John Manthei is a partner at Latham & Watkins and serves as global Co-chair and Washington, D.C. Chair of the firm's Health Care and Life Sciences Practice. His practice focuses on regulatory matters involving the US Food and Drug Administration (FDA) for the medical device, pharmaceutical, biotechnology, food and dietary supplement industries.
What is new in the world of follow-on biologics?
Manthei: Congress enacted the Biologics Price Competition and Innovation Act of 2009 to provide an alternative to the submission of a Biologics License Application for certain biologic drugs that are interchangeable with or similar to previously licensed biologic products. The Act expanded the FDA's authority to regulate follow-on biological products pursuant to this new regulatory scheme.
What changes have there been in the regulation of these products?
Manthei: FDA’s implementation of the regulatory scheme for follow-on biologics continues to take shape. In the past year, FDA has taken steps to interpret and implement these new provision. The past year has also seen developments in the responses of state governments and other stakeholders. The implementation of this new legislation is important for both innovators of licensed biologics drugs and sponsors of follow-on biologics. Biologics companies should understand and consider the impact of the evolving follow-on biologics program on their respective businesses.
What does the Biologics Price Competition and Innovation Act entail?
Manthei: The Biologics Price Competition and Innovation Act establishes two product categories for follow-on biologics – biosimilars and interchangeable biologics. It includes provisions regarding data requirements, the product development and licensure process, patents and exclusivity, among other things. In addition, the Biosimilars User Fee Act of 2012 establishes user fees associated with the development and approval of follow-on biologics, including various development fees that apply early in the regulatory process. At the same time, the legislation leaves open a number of major issues that FDA must address. These include issues relating to product nomenclature, standards for interchangeability, and the burdens of the data requirements under the new regulatory scheme.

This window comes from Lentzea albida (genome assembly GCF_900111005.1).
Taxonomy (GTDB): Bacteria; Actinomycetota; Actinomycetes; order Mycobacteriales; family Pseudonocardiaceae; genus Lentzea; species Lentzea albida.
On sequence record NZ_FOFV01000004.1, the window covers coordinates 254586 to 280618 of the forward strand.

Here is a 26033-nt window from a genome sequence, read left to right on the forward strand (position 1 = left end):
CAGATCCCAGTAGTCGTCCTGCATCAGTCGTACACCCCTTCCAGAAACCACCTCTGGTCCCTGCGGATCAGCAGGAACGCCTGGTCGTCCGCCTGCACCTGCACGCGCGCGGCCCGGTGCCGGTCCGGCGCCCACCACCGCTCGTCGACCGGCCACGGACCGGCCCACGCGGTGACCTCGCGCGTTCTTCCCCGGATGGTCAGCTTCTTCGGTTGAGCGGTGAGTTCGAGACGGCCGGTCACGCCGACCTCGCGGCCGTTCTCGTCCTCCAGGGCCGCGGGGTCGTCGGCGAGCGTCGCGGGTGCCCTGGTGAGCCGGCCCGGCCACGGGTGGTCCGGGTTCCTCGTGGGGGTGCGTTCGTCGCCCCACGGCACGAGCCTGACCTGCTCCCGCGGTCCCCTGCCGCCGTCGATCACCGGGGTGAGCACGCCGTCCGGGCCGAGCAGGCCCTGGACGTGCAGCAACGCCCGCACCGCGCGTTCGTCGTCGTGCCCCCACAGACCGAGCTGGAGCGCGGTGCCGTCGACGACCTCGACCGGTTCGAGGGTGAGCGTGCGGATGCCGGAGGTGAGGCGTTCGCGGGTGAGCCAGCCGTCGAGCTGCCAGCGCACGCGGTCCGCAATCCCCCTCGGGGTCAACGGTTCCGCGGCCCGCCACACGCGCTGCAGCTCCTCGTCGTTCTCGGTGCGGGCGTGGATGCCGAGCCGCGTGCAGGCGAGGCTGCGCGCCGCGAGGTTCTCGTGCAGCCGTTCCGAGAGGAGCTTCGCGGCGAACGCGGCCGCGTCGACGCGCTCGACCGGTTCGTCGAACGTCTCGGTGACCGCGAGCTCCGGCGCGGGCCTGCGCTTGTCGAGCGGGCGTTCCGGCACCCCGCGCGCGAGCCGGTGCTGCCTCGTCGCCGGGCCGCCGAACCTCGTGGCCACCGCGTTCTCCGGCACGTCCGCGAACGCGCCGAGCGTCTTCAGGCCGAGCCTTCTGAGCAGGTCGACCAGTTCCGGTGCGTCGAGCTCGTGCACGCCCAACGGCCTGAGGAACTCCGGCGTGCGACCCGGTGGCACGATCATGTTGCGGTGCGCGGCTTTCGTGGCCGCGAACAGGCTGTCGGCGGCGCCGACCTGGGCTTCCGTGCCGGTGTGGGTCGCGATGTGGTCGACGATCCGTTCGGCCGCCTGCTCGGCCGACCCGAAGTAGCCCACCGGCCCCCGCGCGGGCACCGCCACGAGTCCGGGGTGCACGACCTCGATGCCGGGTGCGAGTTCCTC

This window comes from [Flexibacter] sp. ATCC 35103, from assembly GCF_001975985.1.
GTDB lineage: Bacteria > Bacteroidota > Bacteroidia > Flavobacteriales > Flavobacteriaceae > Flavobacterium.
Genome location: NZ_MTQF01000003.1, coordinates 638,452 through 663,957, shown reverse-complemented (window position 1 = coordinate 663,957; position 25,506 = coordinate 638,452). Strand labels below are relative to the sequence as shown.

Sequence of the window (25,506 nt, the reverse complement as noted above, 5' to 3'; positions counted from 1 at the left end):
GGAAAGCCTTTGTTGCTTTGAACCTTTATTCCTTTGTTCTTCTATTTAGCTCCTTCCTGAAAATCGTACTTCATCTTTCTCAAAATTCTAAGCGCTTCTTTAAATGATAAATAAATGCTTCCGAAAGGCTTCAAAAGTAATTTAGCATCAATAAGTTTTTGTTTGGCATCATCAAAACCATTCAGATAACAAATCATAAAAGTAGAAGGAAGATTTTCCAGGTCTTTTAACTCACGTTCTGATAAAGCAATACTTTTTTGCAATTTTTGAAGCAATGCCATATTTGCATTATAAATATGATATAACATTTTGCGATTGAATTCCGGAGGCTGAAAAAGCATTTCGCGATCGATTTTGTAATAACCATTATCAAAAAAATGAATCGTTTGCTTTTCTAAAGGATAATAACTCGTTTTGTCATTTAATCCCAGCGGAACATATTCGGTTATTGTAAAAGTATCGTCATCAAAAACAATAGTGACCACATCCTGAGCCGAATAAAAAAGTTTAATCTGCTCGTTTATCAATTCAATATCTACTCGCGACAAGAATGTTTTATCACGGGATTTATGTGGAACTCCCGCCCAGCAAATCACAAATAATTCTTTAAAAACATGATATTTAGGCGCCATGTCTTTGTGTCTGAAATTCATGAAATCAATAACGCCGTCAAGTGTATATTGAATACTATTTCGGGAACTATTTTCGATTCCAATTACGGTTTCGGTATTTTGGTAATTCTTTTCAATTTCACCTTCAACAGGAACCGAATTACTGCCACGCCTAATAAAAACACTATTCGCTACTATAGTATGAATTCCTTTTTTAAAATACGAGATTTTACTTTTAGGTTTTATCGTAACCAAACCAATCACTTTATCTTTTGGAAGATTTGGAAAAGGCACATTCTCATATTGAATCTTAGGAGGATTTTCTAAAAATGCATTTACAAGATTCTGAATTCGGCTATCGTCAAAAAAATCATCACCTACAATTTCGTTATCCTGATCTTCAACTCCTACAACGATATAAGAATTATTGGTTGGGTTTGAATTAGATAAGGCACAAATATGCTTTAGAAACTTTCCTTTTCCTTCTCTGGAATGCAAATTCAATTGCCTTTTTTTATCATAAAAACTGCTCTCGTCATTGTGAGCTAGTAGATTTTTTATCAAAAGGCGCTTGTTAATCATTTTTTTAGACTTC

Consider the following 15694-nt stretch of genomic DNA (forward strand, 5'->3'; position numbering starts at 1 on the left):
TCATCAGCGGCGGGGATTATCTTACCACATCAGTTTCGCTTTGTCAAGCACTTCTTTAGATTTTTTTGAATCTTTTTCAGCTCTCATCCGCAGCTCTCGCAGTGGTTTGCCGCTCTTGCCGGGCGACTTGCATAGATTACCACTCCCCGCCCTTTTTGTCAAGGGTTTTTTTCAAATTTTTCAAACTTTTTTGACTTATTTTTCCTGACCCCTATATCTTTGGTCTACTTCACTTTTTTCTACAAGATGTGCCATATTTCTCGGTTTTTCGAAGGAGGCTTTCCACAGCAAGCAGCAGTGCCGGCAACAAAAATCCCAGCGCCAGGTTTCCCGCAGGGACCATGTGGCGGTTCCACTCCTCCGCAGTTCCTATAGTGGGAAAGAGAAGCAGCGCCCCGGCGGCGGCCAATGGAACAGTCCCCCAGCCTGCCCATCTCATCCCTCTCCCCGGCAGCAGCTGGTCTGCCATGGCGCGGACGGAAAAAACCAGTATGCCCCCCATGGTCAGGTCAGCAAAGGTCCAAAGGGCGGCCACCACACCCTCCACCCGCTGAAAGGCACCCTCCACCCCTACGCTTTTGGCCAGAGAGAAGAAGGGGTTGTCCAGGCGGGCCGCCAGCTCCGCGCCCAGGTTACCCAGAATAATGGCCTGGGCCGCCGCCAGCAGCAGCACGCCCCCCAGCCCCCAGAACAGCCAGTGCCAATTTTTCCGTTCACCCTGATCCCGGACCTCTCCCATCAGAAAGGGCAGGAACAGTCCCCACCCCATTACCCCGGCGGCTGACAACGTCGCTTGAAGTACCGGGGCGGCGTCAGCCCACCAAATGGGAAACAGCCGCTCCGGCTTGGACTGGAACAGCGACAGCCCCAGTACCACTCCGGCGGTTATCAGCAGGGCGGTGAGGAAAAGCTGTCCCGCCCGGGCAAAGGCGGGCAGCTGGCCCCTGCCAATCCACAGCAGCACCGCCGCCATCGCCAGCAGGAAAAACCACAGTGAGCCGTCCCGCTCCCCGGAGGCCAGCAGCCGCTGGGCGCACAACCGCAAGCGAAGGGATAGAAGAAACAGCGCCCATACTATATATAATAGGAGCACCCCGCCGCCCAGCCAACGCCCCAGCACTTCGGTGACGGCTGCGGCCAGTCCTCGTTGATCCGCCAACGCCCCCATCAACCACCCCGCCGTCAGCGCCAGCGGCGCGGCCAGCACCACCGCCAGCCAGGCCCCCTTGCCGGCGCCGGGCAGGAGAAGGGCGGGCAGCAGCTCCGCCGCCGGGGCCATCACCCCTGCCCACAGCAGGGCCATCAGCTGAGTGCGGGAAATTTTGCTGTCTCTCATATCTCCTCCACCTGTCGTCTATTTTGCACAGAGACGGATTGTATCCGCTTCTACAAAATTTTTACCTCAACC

As a result, these and other important issues must be resolved by FDA’s implementation of the Act. In addition to the federal legislation, there have also been recent state legislative efforts dealing with the substitution of follow-on biologics for brand-name products by pharmacies, as well as developments in the European Union which may ultimately impact US regulation.
What are the three main takeaways that I should know about this new regulatory scheme?
1. Although the provisions of the Act may provide new incentives for the development of follow-on biologics, FDA’s implementation of the follow-on biologic program remains ongoing and full implementation is likely to take several years. As of June 2013, it does not appear that FDA has received a single application for a follow-on biologic product although it has held preliminary meetings with several companies.
2. FDA has issued numerous draft guidances and provided various opportunities for public and industry input as it implements the new regulatory scheme. Interested parties should be sure to stay abreast of FDA’s activities and take advantage of opportunities to provide input on issues important to their business.
3. The licensure pathway created by the Biologics Price Competition and Innovation Act differs from the follow-on biologic legislation in place in the EU, which approved its first follow-on biologic in 2006. In particular, the Act allows FDA to license follow-on biologics as either biosimilar or interchangeable, and offers the benefits of exclusivity to certain interchangeable biologics.